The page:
Good writing research is characterized by evidence that is trustworthy, applicable to multiple practical settings, consistent and transparent about its position—regardless of whether a qualitative or a quantitative approach is used. Qualitative and quantitative writing research both require standards for good evidence, even though the articulation of criteria in the two approaches is different. Below, we provide a description of high quality writing research practices. While individual descriptors might not apply equally to all approaches, editors and authors can refer to these guidelines in assessing the quality of chapters.
|Techniques for Quality in Quantitative Writing Research
||Quality Criteria in Quantitative Writing Research
||Quality Criteria in Qualitative Writing Research
||Techniques for Quality in Qualitative Writing Research
The extent to which observed effects can be attributed to the independent variable
- Determine your sample size relative to your research objective.
- Describe details of the educational context and intervention.
- Minimize participant attrition and provide information on non-responses and subject withdrawals.
- Standardize experimental conditions.
- Use control groups whenever possible and ethically sound.
- Discuss findings relative to existing literature.
|Truth Value of Evidence
The extent to which study findings are trustworthy and believable to others
- Use multiple data sources (data triangulation), methods (methodological triangulation), researchers (investigator triangulation) and theories (theory triangulation).
- Choose an appropriate time period for collection of information to sufficiently address research questions.
- Ask for feedback from participants on the data or interpretation of the data where relevant (member checking).
- Discuss findings relative to existing literature.
The extent to which results can be generalized from the research sample to the population
- Use random or stratified sampling (population generalizability).
- Enable replication of the study in other contexts (ecological generalizability).
- Verify predicted relationships between dependent and independent variables (construct validation).
- Minimize the use of invasive techniques.
|Applicability of Evidence
The extent to which findings can be transferred or applied in different settings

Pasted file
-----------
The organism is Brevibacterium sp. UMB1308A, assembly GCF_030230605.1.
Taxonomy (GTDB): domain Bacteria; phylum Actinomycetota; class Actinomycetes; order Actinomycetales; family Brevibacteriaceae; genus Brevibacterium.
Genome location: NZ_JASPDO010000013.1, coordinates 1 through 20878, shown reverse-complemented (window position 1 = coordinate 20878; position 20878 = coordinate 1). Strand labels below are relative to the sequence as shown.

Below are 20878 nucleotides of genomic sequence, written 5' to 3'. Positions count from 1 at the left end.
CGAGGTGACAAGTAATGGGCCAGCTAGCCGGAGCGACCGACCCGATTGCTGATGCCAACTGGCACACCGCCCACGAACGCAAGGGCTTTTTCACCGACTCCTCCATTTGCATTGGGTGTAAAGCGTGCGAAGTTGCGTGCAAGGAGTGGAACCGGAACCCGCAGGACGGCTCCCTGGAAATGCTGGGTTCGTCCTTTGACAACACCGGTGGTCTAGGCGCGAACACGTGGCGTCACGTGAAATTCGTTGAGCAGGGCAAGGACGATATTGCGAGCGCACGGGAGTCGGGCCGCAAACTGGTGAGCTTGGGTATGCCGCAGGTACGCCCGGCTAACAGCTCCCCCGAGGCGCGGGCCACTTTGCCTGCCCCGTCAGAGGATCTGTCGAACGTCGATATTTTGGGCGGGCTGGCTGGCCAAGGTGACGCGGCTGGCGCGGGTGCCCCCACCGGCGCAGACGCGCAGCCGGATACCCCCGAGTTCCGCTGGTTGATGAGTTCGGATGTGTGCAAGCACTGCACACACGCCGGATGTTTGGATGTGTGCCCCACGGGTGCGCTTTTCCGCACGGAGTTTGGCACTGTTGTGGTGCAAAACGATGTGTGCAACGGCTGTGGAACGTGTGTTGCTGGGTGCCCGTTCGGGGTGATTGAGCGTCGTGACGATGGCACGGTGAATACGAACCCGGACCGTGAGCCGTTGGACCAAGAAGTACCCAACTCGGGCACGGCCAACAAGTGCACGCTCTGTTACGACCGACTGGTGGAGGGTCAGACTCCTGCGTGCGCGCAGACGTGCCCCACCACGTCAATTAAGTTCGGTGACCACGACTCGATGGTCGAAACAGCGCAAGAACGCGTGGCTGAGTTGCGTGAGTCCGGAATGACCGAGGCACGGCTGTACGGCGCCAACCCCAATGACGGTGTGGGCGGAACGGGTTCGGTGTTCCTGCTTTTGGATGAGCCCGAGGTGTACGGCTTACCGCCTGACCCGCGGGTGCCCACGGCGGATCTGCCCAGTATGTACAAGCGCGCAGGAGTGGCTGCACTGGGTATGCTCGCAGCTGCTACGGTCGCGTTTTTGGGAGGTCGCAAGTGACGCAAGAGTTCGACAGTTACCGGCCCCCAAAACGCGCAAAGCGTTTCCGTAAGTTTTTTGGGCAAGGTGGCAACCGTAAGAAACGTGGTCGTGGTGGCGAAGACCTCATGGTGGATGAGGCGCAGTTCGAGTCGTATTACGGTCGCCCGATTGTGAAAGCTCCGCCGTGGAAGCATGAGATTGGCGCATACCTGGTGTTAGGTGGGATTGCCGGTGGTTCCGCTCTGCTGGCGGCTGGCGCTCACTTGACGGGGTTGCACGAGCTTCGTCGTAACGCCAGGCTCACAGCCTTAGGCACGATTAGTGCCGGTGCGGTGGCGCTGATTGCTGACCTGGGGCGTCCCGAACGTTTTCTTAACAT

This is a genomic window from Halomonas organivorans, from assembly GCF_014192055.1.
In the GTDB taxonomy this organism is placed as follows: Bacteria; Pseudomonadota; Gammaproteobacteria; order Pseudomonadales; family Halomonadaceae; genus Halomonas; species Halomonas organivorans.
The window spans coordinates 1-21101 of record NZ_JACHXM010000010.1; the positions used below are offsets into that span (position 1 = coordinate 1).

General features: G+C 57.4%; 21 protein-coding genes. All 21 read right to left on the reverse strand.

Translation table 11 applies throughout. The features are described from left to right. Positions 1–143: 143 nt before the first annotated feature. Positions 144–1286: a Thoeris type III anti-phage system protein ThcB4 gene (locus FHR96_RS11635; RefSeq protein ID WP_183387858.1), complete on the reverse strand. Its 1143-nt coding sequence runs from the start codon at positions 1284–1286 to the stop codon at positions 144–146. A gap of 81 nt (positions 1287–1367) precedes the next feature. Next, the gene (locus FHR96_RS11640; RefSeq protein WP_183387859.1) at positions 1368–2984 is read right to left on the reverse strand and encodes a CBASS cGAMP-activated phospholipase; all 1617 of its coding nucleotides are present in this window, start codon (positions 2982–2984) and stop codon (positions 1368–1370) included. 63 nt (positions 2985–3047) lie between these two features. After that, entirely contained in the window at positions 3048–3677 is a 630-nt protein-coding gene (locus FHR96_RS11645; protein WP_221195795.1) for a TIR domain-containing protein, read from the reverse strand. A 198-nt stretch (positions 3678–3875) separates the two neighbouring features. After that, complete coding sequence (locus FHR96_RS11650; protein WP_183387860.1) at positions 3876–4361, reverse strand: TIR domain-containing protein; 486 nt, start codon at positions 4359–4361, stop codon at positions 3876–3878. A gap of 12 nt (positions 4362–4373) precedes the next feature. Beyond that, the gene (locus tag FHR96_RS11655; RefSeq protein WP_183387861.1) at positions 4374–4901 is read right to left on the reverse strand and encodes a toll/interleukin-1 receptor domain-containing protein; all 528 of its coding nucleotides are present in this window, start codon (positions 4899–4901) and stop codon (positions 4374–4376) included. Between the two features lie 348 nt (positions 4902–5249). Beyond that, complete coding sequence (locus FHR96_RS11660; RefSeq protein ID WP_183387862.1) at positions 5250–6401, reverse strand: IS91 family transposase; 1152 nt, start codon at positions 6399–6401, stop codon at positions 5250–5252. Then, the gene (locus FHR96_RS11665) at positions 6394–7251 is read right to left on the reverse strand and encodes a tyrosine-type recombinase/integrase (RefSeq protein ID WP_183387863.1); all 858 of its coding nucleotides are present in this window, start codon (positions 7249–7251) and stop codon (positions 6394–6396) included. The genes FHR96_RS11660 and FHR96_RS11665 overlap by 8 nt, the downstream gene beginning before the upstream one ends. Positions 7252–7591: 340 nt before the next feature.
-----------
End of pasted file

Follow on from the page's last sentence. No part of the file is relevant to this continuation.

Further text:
- Make the findings meaningful to others by describing them and their context in detail (thick description).
- Explain the sampling strategy (e.g. typical case sampling or maximum-variation sampling or justify convenience sampling).
- Prioritize primary data.
The extent to which results are consistent if the study would be replicated
- Estimate the internal consistency across repeated measures (classical test theory).
- Estimate sources of variance affecting the measurement (generalizability theory).
- Estimate item, test, and person parameters (item response theory).
|Consistency of Evidence
The extent to which findings are consistent in relation to the contexts in which they were generated
- Collect and analyze data until no new themes emerge (saturation).
- Use pilot data to inform further data collection (iterative data collection).
- Continuously re-examine the data using insights that emerge during analysis as appropriate to the method, but do not manipulate data (iterative data analysis; flexible/ emergent research design)
The extent to which personal biases are removed and value-free information is gathered
- Use blinded assessors or coders during data-gathering. Anonymize respondent identities.
- Let the facts speak for themselves.
- Maintain and safeguard the original data for accountability to journals and the public.
|Ethical Treatment of Evidence
The extent to which findings are based on the study's participants and settings and not researchers' biases
- Search the data and/or literature for evidence that disconfirms the findings.
- Discuss the research process and/or findings with peers/ experts (peer debriefing).
- Keep a diary to reflect on the process and the
- researcher's role and influence (reflexivity).
- Document the steps and decisions taken in the research.
Please also consult the series statement of ethical practices, its language policy, and the WAC Clearinghouse peer review process.
Suggestions for further reading:
- Levitt, H. M. (2019). Reporting qualitative research in psychology. APA.
- Cooper, H. (2019). Reporting quantitative research in psychology. APA.
This overview of quality criteria for the International Exchanges on the Study of Writing book series uses a similar layout and is informed by the article, "AM Last Page: Quality Criteria in Qualitative and Quantitative Research" by Janneke M. Frambach, Cees P. M. van der Vleuten, and Steven J.Durning, which was published in Academic Medicine (volume 88, issue 4, page 552) in April 2013. With the first author’s permission, we have adapted the table for research in writing studies. We also acknowledge revision comments for this document offered by Rebecca Babcock (https://www.utpb.edu/directory/faculty-staff/babcock_r) and Ruth Villalón (https://orcid.org/0000-0003-1600-8026).